“…the weight on his heart had begun to lift and he repeated what his father had once told him, that scared money cant win and a worried man cant love.” ‘All the Pretty Horses’ Cormac McCarthy
Some people argue that fear is a good thing (they make justifications for it having to do with self preservation and all that), but I have not found fear as any value in me personally, and as for my horses I spend a lot of training time attempting to eradicate their fears in order to produce a steady more reliable partner. The following posting is two personal stories about fear and victory over it.
We live on the edge of the wilderness. We have a few scattered neighbors living on our road, but once you get back in the woods there is vast wild country. When my wife, Kathy, takes her frequent two mile walks to a place we call ‘blueberry hill’, she is probably at least two miles away from any other human being. My wife was hiking a little past this favorite destination with our fifty-five pound pit bull terrier. His name was Oliver of the North, “Ollie” for short. He lived to be fourteen. May he rest in peace. Our family still misses him.
Ollie would not seek out a fight, but if any dog offered to fight he would not back down. He was ferocious in battle and since people were prejudiced against his breed we were extremely cautious about contact with other dogs. On her walk Ollie was leading the way as usual and went out of sight around a bend in the trail. As Kathy rounded the bend she was immediately concerned, for here not twenty-five yards away was Ollie surrounded by what she thought at first were a couple of sled dogs, but turned out to be a pack of wolves all of them more than twice his size. She yelled at them, “Leave my dog alone!” They all looked up surprised by the human interference and backed off a bit. Ollie, with the blood of his would-be assassins on his mouth and fang puncture wounds on his hip, trotted out of their midst to Kathy and sat down by her side. From there, with Ollie at heel, they walked the two miles back to the road, the wolves flanking them and the largest one in an effort (we suppose) to lure Ollie away kept blitzing past in front of them.
As a side note: We have a neighborhood history of wolves killing dogs, often while the dog is on a walk with his master or sometimes right in the dog owner’s yard. There was no fear in Ollie. He did not attempt run from the wolves and that probably saved his life on this particular adventure. Neighbor dogs have been killed by wolves when they tried to run away. Also Ollie was wise enough not to try to attack them out right, which saved his life as well. He stood tail up and defended himself until Kathy gave him the break he was looking for.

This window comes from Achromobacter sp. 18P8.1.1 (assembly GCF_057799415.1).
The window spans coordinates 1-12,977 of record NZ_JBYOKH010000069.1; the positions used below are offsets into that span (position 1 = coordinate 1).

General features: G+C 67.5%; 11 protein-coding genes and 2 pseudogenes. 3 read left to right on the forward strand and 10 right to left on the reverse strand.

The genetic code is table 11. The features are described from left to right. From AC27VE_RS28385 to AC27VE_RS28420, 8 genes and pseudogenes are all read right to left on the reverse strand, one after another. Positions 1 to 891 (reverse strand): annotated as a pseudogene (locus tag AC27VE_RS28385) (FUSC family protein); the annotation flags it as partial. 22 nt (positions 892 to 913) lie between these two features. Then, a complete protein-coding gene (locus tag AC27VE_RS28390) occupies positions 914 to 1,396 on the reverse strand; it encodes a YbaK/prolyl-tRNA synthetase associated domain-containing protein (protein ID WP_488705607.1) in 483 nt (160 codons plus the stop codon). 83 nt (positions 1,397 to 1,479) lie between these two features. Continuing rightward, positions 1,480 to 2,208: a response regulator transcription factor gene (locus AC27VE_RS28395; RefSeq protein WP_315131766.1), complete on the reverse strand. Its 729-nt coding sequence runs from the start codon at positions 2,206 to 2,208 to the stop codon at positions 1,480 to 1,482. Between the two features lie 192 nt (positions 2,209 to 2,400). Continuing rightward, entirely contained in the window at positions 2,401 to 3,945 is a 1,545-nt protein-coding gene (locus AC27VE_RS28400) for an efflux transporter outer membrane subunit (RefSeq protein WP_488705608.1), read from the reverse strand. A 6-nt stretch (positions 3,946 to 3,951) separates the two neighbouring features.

We enjoy our close contact with the wild creation and a grand reminder of this wildness is our frequent sightings of wolves and listening to their eerie and sinister howling in the long winter nights. Still when I’m out skiing or hiking in the woods and see fresh sign of wolves around me, I’ll have to admit that my spine tingles, considering that I am probably being measured at that moment by this 150 lb. canine that makes his living off of killing large animals.
Unlike our neighborhood up here on the north shore of Lake Superior, wolves had completely disappeared from the farm lands in northern Iowa where I grew up. There was no rational reason to be afraid of wolves. Nevertheless, in a portion of my childhood I was afraid of wolves.
At five or six years old I already had the responsibility of some simple chores on our family farm. One of these chores was to feed the chickens and close them in their hen house safe for the night. The hen house was perhaps fifty yards from the house. It was sometimes quite dark by the time I closed them in. As I turned to go back to the house, I was sure that a wolf was lurking in the dark, ready to devour me. I would turn and run as fast as I could, my speed aided by fear until I felt safe again within the house.
This encounter with fear happened every night. I knew deep down that there were no wolves and no need to be afraid. I was humiliated by the fear, but every night as I approached the chicken house my back would tingle, my hair would stand up and I would race back to the house as if a pack ravenous wolves were in pursuit. Finally I resolved not to run. I would walk back to the house scorning my fears, but broke down. I took two or three nervous steps and overwhelmed with fear sprinted for the house again. Ashamed I rationalize “There is nothing wrong with running… so what if there is a little fear?”
However, the rationalization did not hold. I continued to attempt to walk back to the house and one night I succeeded to walk the whole way though jittery. And after walking back to the house for several nights in a row the fear diminished and gradually disappeared entirely. In fact, I began to play outside in the dark until my mom would have to call me in for supper or bed.